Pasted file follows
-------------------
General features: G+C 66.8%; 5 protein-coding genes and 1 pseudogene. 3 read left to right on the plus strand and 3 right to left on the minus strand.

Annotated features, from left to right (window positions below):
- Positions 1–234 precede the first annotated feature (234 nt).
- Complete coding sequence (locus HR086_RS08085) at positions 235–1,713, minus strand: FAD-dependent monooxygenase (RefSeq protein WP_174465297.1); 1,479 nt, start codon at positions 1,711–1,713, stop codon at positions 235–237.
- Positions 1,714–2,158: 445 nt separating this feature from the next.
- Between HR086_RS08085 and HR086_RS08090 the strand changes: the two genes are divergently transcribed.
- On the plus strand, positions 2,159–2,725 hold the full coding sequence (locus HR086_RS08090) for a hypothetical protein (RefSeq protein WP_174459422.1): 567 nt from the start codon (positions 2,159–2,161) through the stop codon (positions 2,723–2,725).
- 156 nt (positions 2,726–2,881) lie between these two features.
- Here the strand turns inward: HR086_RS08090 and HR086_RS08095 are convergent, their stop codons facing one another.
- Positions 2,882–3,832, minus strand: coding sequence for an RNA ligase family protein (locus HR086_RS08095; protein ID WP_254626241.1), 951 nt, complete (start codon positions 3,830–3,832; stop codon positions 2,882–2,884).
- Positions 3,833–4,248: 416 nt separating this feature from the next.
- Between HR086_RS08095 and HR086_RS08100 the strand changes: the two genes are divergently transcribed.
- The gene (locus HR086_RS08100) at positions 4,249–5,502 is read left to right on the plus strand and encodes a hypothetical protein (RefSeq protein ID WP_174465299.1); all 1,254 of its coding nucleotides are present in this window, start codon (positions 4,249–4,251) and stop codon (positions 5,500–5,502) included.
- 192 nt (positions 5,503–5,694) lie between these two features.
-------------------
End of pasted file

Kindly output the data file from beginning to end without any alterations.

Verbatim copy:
General features: G+C 66.8%; 5 protein-coding genes and 1 pseudogene. 3 read left to right on the plus strand and 3 right to left on the minus strand.

Annotated features, from left to right (window positions below):
- Positions 1–234 precede the first annotated feature (234 nt).
- Complete coding sequence (locus HR086_RS08085) at positions 235–1,713, minus strand: FAD-dependent monooxygenase (RefSeq protein WP_174465297.1); 1,479 nt, start codon at positions 1,711–1,713, stop codon at positions 235–237.
- Positions 1,714–2,158: 445 nt separating this feature from the next.
- Between HR086_RS08085 and HR086_RS08090 the strand changes: the two genes are divergently transcribed.
- On the plus strand, positions 2,159–2,725 hold the full coding sequence (locus HR086_RS08090) for a hypothetical protein (RefSeq protein WP_174459422.1): 567 nt from the start codon (positions 2,159–2,161) through the stop codon (positions 2,723–2,725).
- 156 nt (positions 2,726–2,881) lie between these two features.
- Here the strand turns inward: HR086_RS08090 and HR086_RS08095 are convergent, their stop codons facing one another.
- Positions 2,882–3,832, minus strand: coding sequence for an RNA ligase family protein (locus HR086_RS08095; protein ID WP_254626241.1), 951 nt, complete (start codon positions 3,830–3,832; stop codon positions 2,882–2,884).
- Positions 3,833–4,248: 416 nt separating this feature from the next.
- Between HR086_RS08095 and HR086_RS08100 the strand changes: the two genes are divergently transcribed.
- The gene (locus HR086_RS08100) at positions 4,249–5,502 is read left to right on the plus strand and encodes a hypothetical protein (RefSeq protein ID WP_174465299.1); all 1,254 of its coding nucleotides are present in this window, start codon (positions 4,249–4,251) and stop codon (positions 5,500–5,502) included.
- 192 nt (positions 5,503–5,694) lie between these two features.